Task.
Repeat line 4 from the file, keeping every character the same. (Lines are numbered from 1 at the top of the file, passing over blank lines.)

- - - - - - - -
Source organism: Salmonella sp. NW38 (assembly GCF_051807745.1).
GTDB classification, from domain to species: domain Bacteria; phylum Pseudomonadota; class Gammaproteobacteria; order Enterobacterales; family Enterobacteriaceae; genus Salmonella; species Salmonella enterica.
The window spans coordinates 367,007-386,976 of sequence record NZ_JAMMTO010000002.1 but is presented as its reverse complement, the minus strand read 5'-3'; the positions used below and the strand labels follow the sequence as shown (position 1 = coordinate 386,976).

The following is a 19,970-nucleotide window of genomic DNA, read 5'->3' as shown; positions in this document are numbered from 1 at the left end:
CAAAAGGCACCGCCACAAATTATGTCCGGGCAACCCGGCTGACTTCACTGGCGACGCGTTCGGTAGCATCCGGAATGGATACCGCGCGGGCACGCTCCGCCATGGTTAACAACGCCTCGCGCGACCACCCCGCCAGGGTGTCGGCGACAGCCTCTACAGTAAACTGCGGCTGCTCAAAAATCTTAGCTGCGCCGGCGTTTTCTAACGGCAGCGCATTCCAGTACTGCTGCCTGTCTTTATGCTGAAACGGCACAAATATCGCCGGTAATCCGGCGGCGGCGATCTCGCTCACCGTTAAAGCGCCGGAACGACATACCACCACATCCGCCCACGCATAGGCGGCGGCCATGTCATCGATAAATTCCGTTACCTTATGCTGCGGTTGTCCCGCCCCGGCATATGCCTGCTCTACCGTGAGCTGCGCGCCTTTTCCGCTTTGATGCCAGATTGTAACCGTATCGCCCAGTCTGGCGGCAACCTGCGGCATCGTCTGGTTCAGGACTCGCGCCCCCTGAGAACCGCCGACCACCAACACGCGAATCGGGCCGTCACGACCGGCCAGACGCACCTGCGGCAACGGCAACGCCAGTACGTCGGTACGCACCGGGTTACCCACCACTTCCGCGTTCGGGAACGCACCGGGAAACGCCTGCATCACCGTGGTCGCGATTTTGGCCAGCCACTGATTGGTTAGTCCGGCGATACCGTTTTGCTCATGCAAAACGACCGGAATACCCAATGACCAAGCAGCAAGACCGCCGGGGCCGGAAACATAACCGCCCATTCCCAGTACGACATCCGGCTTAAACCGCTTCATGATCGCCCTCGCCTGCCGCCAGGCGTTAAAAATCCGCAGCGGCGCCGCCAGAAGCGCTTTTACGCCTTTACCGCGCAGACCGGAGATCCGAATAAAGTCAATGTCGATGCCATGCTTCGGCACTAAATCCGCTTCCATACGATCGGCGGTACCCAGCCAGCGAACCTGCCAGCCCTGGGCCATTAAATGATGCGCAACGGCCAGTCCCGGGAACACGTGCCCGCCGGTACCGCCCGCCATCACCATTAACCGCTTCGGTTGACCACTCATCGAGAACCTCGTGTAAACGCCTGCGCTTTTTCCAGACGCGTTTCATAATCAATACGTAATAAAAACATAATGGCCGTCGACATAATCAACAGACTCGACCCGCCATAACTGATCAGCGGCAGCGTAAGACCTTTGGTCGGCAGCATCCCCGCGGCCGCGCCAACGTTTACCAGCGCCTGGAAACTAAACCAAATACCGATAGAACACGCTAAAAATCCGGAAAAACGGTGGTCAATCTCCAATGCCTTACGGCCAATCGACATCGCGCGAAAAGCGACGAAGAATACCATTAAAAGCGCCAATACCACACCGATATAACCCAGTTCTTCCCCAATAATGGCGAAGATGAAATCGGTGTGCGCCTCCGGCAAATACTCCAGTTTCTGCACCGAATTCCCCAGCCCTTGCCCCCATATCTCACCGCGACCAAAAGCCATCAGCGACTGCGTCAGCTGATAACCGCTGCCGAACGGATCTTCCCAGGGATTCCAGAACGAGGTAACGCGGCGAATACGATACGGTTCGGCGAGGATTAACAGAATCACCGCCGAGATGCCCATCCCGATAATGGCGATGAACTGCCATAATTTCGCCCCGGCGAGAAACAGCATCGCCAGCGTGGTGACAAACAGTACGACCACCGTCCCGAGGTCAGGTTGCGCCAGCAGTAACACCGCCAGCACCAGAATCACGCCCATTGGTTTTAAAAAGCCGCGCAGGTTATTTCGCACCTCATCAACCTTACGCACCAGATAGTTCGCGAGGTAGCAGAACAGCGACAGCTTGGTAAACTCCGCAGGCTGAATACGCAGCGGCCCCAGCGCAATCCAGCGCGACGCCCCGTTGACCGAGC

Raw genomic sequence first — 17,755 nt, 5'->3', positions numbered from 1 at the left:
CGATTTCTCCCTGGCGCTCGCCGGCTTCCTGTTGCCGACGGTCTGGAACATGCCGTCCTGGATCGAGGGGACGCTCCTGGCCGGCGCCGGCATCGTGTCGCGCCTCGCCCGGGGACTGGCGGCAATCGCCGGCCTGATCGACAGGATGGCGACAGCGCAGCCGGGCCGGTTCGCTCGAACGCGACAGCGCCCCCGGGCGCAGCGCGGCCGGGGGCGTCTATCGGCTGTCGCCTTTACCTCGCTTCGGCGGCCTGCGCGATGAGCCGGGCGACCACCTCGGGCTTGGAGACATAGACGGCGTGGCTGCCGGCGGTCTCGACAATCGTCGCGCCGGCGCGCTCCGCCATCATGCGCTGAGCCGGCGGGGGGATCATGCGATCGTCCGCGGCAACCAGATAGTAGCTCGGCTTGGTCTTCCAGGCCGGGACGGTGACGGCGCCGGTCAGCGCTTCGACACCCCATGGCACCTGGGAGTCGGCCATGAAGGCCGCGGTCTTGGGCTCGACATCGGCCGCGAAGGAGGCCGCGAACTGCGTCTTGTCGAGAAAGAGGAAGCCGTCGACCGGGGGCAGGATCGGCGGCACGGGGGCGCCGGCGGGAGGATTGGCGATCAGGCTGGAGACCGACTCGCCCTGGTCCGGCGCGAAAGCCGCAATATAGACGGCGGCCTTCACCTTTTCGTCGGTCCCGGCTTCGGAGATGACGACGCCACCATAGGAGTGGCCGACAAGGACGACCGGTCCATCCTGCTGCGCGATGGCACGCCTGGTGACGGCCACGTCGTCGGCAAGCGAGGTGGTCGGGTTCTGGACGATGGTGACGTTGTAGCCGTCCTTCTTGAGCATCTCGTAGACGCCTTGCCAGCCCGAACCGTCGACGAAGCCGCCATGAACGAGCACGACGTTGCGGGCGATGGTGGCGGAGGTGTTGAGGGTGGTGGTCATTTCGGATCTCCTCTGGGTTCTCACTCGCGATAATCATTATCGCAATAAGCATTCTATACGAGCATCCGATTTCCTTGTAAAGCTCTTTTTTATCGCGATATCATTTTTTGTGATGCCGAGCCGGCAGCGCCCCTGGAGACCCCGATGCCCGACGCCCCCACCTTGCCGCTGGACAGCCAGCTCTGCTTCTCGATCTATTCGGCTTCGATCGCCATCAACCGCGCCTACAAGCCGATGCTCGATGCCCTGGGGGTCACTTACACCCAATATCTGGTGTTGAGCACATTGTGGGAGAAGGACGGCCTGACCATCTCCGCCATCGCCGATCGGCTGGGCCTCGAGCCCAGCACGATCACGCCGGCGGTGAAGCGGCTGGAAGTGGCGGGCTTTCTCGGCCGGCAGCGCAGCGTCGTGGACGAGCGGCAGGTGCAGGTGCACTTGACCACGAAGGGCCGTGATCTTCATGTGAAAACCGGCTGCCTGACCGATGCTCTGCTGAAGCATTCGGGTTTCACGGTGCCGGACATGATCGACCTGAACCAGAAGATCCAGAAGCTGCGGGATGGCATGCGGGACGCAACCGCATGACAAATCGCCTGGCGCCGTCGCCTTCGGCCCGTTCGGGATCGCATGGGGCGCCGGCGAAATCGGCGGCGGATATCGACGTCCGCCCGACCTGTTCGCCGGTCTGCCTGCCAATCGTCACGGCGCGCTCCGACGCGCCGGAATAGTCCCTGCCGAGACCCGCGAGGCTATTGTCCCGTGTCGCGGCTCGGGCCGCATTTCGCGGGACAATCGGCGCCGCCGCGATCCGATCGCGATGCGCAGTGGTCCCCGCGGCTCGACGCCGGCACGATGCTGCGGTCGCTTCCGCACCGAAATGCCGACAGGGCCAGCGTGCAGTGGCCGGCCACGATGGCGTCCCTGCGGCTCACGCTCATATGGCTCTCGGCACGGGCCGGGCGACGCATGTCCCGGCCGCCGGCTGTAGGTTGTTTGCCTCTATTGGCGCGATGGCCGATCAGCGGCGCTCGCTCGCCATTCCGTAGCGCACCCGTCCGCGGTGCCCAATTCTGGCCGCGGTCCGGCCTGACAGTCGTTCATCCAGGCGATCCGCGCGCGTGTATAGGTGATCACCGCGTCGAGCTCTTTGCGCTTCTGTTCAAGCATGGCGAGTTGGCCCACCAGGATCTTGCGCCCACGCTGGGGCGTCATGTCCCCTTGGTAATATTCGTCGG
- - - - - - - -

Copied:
The following is a 19,970-nucleotide window of genomic DNA, read 5'->3' as shown; positions in this document are numbered from 1 at the left end: